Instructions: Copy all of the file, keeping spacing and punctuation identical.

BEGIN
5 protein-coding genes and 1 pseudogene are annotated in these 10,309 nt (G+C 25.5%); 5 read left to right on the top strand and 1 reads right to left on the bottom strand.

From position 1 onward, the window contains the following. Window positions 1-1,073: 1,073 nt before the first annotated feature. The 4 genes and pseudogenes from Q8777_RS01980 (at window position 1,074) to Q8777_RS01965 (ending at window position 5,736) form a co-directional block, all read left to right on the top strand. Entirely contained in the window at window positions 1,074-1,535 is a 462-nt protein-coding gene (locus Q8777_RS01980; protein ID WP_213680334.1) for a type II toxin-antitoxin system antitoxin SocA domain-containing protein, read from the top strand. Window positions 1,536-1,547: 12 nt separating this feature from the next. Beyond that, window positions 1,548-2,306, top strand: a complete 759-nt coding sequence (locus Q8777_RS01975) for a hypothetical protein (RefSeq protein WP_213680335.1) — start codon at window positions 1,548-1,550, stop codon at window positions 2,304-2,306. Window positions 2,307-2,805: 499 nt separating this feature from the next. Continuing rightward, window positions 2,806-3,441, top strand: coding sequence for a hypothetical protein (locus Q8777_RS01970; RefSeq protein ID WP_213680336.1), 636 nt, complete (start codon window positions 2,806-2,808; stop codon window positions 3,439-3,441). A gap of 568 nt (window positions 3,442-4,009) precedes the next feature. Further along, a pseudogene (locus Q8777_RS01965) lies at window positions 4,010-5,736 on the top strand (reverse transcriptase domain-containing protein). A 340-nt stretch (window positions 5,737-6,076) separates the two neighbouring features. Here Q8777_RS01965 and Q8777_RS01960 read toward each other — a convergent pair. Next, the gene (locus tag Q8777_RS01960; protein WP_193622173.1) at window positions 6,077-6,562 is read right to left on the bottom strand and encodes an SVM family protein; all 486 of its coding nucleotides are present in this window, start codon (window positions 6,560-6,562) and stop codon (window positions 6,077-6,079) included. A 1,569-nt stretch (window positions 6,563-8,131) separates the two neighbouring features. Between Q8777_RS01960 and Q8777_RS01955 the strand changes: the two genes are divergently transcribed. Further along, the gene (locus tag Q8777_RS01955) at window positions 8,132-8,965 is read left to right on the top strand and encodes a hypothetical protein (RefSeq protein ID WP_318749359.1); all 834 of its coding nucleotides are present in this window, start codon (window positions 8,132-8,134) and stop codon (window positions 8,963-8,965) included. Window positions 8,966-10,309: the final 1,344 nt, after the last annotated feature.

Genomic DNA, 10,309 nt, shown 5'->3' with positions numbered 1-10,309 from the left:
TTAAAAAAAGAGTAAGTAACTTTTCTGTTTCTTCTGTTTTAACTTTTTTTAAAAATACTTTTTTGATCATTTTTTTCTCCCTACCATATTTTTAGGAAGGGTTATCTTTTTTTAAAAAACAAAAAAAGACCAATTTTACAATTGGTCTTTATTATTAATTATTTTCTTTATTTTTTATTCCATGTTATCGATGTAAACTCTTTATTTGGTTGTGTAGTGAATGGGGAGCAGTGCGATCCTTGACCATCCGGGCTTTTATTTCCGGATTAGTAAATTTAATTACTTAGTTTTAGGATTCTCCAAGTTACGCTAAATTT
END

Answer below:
5 protein-coding genes and 1 pseudogene are annotated in these 10,309 nt (G+C 25.5%); 5 read left to right on the top strand and 1 reads right to left on the bottom strand.

From position 1 onward, the window contains the following. Window positions 1-1,073: 1,073 nt before the first annotated feature. The 4 genes and pseudogenes from Q8777_RS01980 (at window position 1,074) to Q8777_RS01965 (ending at window position 5,736) form a co-directional block, all read left to right on the top strand. Entirely contained in the window at window positions 1,074-1,535 is a 462-nt protein-coding gene (locus Q8777_RS01980; protein ID WP_213680334.1) for a type II toxin-antitoxin system antitoxin SocA domain-containing protein, read from the top strand. Window positions 1,536-1,547: 12 nt separating this feature from the next. Beyond that, window positions 1,548-2,306, top strand: a complete 759-nt coding sequence (locus Q8777_RS01975) for a hypothetical protein (RefSeq protein WP_213680335.1) — start codon at window positions 1,548-1,550, stop codon at window positions 2,304-2,306. Window positions 2,307-2,805: 499 nt separating this feature from the next. Continuing rightward, window positions 2,806-3,441, top strand: coding sequence for a hypothetical protein (locus Q8777_RS01970; RefSeq protein ID WP_213680336.1), 636 nt, complete (start codon window positions 2,806-2,808; stop codon window positions 3,439-3,441). A gap of 568 nt (window positions 3,442-4,009) precedes the next feature. Further along, a pseudogene (locus Q8777_RS01965) lies at window positions 4,010-5,736 on the top strand (reverse transcriptase domain-containing protein). A 340-nt stretch (window positions 5,737-6,076) separates the two neighbouring features. Here Q8777_RS01965 and Q8777_RS01960 read toward each other — a convergent pair. Next, the gene (locus tag Q8777_RS01960; protein WP_193622173.1) at window positions 6,077-6,562 is read right to left on the bottom strand and encodes an SVM family protein; all 486 of its coding nucleotides are present in this window, start codon (window positions 6,560-6,562) and stop codon (window positions 6,077-6,079) included. A 1,569-nt stretch (window positions 6,563-8,131) separates the two neighbouring features. Between Q8777_RS01960 and Q8777_RS01955 the strand changes: the two genes are divergently transcribed. Further along, the gene (locus tag Q8777_RS01955) at window positions 8,132-8,965 is read left to right on the top strand and encodes a hypothetical protein (RefSeq protein ID WP_318749359.1); all 834 of its coding nucleotides are present in this window, start codon (window positions 8,132-8,134) and stop codon (window positions 8,963-8,965) included. Window positions 8,966-10,309: the final 1,344 nt, after the last annotated feature.

Genomic DNA, 10,309 nt, shown 5'->3' with positions numbered 1-10,309 from the left:
TTAAAAAAAGAGTAAGTAACTTTTCTGTTTCTTCTGTTTTAACTTTTTTTAAAAATACTTTTTTGATCATTTTTTTCTCCCTACCATATTTTTAGGAAGGGTTATCTTTTTTTAAAAAACAAAAAAAGACCAATTTTACAATTGGTCTTTATTATTAATTATTTTCTTTATTTTTTATTCCATGTTATCGATGTAAACTCTTTATTTGGTTGTGTAGTGAATGGGGAGCAGTGCGATCCTTGACCATCCGGGCTTTTATTTCCGGATTAGTAAATTTAATTACTTAGTTTTAGGATTCTCCAAGTTACGCTAAATTT